Moreover, the test program was changed so that the failed valve of the second stage did not have to be used. Simply put, the new plan was simple: not fuel the ICPS , but only cool its pipelines with small amounts of liquid oxygen and hydrogen.
Fortunately, almost always all leaks become noticeable at this stage. The fact is that the replacement of a defective part is, of course, inevitable and will not even take too much time, but for this the entire rocket will have to be taken to the assembly hangar ( VAB ).
That is, another day for transportation there, some repair period, and then again a day back. It is better to conduct a rehearsal, albeit not in full, but to identify potential weaknesses in other systems. And so it happened.
On the morning of April 14, the third attempt to rehearse the launch began. Oxygen was again filled in almost by half, although again not without problems – at the stage of slow supply (at the beginning of the process), pressure and temperature fluctuated abnormally.
And the gas station was delayed due to another problem with the supply of nitrogen. Then they began to supply hydrogen, but quickly stopped this business: there was a leak in the refueling line connection to the rocket on the mobile launch platform.
On that day, NASA employees also checked the ICPS refueling , but did nothing else globally. The fuel was drained, the rocket was left alone, and everyone went together to decide how best to proceed.
They promise to announce the final verdict at a press conference today, at 21:00 Moscow time, but it is already known. According to the SpaceNews portal , citing the agency’s press service, the SLS will be returned to the VAB hangar.
There they will fix all the problems, replace the notorious valve and once again prepare the carrier for the launch. But whether there will be another attempt at a dress rehearsal is an open question. Most likely, yes, but because of these delays, the flight may move to the second or third launch window.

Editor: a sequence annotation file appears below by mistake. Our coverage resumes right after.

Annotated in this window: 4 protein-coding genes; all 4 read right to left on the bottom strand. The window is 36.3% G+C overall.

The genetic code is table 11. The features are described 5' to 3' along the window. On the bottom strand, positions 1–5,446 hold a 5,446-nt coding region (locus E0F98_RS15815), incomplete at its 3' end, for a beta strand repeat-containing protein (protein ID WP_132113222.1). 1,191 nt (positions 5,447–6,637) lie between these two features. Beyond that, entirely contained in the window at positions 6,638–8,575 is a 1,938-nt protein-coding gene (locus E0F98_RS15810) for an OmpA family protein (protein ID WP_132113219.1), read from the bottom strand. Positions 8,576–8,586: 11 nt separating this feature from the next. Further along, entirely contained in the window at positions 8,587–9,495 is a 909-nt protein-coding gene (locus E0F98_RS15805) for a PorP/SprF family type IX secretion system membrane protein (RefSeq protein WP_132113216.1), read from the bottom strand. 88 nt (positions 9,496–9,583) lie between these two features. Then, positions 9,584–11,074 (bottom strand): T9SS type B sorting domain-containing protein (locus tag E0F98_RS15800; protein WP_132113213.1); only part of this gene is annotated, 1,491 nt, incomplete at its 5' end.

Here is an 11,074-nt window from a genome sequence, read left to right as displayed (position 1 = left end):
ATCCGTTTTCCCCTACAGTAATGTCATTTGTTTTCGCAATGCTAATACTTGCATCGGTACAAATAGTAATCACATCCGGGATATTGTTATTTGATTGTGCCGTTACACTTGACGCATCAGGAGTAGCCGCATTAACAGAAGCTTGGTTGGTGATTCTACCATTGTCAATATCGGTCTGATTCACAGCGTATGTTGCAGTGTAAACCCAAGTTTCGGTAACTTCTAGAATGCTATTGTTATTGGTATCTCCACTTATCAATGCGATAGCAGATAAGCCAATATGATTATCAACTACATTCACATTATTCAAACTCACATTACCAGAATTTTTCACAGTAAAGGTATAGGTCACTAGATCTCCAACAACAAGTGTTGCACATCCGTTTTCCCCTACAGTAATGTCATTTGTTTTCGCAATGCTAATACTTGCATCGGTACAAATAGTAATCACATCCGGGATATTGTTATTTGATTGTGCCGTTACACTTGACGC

Artemis I is now scheduled to reach three orbital mechanics-driven date ranges: June 6-16, June 29-July 17, and July 26-August 9.
Almost certainly, NASA does not fall into the first launch window: given the “agility” of all work on SLS , it is unlikely that the existing problems will be solved in less than a month. And there are still two or three weeks of preparation for the launch. In general, back to back time. But July looks more realistic. August even more so.
A picture of shuttle Atlantis taken from the ISS during its docking. The last shuttle mission – STS-135 – ended on July 21, 2011 / ©NASA
In fairness, it is worth noting that for all three, albeit incomplete, but still quite detailed “checks almost by combat”, no critical problems were identified in SLS . The main troubles are from ground equipment, with the exception of the valve for checking the helium pressure in the second stage (and it is only one of the insurance systems).
So laughter with laughter, and 11 years after the completion of the operation of the entire rather worn-out infrastructure for the Space Shuttle , it was not only restored, but also adapted to a new configuration rocket without serious excesses.
Yes, SLS is a “hodgepodge” of solutions already used, but they are arranged differently, so just tucking in old hoses with wires will not work.